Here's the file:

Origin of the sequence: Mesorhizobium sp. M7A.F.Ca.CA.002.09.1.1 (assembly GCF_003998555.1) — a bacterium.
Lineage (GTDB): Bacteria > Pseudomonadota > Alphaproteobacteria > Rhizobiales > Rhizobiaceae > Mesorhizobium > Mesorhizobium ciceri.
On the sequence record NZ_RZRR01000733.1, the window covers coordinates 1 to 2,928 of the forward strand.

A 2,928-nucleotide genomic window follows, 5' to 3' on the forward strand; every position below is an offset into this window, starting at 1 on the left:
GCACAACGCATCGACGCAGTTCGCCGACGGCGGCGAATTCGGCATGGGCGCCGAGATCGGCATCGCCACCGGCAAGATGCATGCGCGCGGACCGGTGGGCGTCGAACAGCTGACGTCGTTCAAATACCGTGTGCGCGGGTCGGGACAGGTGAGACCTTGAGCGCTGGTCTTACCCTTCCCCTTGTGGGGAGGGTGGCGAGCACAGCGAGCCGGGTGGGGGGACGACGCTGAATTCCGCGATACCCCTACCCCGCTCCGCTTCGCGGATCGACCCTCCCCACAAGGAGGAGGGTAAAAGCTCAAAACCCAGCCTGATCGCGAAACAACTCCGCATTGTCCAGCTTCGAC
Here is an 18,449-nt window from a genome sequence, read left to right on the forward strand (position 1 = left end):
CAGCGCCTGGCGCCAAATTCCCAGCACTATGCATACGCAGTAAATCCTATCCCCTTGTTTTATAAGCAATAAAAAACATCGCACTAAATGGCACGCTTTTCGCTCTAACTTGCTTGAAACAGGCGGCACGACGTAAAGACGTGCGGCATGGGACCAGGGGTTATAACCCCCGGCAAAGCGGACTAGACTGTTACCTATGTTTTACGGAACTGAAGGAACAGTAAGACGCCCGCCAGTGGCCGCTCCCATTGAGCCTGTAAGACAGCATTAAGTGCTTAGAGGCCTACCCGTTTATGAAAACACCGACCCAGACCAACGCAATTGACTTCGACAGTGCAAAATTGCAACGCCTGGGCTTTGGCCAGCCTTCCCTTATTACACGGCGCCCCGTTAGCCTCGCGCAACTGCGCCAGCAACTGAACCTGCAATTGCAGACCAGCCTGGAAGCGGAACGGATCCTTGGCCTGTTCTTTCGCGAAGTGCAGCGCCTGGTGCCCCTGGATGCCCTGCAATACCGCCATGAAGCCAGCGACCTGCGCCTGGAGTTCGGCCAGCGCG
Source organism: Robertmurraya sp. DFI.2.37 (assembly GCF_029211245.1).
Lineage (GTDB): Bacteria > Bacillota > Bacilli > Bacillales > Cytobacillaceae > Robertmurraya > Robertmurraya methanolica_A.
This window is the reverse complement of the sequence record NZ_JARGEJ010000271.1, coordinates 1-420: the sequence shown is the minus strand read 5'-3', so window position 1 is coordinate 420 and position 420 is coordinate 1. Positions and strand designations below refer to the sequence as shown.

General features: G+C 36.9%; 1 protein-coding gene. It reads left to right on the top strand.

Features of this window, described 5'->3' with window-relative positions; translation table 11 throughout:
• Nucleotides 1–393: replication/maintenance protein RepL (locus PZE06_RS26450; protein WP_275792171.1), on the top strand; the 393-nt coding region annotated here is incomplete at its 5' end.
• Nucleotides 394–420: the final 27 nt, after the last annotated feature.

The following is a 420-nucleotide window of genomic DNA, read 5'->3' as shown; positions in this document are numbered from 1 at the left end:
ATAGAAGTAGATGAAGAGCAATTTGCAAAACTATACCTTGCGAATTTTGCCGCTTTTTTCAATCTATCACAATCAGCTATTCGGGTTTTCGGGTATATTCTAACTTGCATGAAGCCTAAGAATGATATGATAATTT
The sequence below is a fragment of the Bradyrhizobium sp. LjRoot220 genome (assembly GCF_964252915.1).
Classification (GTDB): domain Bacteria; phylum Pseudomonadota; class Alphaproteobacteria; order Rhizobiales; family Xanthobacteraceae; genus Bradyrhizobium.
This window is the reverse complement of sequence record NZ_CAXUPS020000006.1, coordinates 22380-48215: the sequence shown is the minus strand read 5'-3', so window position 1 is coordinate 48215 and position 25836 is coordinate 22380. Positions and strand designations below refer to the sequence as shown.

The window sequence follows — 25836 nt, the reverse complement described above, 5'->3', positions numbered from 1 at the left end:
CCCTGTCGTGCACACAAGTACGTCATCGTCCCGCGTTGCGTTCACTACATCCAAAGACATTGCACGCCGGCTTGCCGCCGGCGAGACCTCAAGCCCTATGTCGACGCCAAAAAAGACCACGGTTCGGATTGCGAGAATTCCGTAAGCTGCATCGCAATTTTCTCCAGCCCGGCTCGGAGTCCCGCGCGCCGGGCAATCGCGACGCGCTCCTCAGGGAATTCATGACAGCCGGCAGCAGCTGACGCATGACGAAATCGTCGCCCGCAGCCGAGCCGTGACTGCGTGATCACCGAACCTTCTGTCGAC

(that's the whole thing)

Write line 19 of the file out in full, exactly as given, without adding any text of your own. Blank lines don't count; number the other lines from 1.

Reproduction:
This window is the reverse complement of sequence record NZ_CAXUPS020000006.1, coordinates 22380-48215: the sequence shown is the minus strand read 5'-3', so window position 1 is coordinate 48215 and position 25836 is coordinate 22380. Positions and strand designations below refer to the sequence as shown.